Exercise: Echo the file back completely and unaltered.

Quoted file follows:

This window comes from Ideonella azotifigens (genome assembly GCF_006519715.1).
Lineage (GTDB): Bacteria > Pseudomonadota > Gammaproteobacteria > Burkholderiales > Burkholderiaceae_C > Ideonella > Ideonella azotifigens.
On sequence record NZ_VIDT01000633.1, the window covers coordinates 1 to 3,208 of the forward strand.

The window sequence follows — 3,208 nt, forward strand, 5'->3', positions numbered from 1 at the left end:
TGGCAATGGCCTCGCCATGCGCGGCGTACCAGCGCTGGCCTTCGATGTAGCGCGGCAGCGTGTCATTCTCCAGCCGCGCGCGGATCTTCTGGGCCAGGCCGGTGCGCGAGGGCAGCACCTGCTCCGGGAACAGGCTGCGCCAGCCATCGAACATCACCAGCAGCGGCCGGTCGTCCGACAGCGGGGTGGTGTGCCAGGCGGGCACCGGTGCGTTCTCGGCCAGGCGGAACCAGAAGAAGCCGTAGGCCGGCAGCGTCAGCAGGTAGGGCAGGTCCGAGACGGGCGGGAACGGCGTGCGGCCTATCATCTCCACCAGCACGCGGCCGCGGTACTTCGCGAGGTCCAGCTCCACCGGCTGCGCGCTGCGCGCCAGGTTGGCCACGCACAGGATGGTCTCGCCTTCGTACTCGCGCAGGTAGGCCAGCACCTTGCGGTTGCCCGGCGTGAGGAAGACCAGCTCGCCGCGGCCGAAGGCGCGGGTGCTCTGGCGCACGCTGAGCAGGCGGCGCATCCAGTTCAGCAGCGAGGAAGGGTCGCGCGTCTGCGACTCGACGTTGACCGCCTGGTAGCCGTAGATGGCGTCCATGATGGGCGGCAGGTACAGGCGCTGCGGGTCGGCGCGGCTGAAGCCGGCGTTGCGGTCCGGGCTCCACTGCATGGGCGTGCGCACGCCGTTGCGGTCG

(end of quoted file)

This window comes from Ideonella azotifigens (genome assembly GCF_006519715.1).
Lineage (GTDB): Bacteria > Pseudomonadota > Gammaproteobacteria > Burkholderiales > Burkholderiaceae_C > Ideonella > Ideonella azotifigens.
On sequence record NZ_VIDT01000633.1, the window covers coordinates 1 to 3,208 of the forward strand.

The window sequence follows — 3,208 nt, forward strand, 5'->3', positions numbered from 1 at the left end:
TGGCAATGGCCTCGCCATGCGCGGCGTACCAGCGCTGGCCTTCGATGTAGCGCGGCAGCGTGTCATTCTCCAGCCGCGCGCGGATCTTCTGGGCCAGGCCGGTGCGCGAGGGCAGCACCTGCTCCGGGAACAGGCTGCGCCAGCCATCGAACATCACCAGCAGCGGCCGGTCGTCCGACAGCGGGGTGGTGTGCCAGGCGGGCACCGGTGCGTTCTCGGCCAGGCGGAACCAGAAGAAGCCGTAGGCCGGCAGCGTCAGCAGGTAGGGCAGGTCCGAGACGGGCGGGAACGGCGTGCGGCCTATCATCTCCACCAGCACGCGGCCGCGGTACTTCGCGAGGTCCAGCTCCACCGGCTGCGCGCTGCGCGCCAGGTTGGCCACGCACAGGATGGTCTCGCCTTCGTACTCGCGCAGGTAGGCCAGCACCTTGCGGTTGCCCGGCGTGAGGAAGACCAGCTCGCCGCGGCCGAAGGCGCGGGTGCTCTGGCGCACGCTGAGCAGGCGGCGCATCCAGTTCAGCAGCGAGGAAGGGTCGCGCGTCTGCGACTCGACGTTGACCGCCTGGTAGCCGTAGATGGCGTCCATGATGGGCGGCAGGTACAGGCGCTGCGGGTCGGCGCGGCTGAAGCCGGCGTTGCGGTCCGGGCTCCACTGCATGGGCGTGCGCACGCCGTTGCGGTCG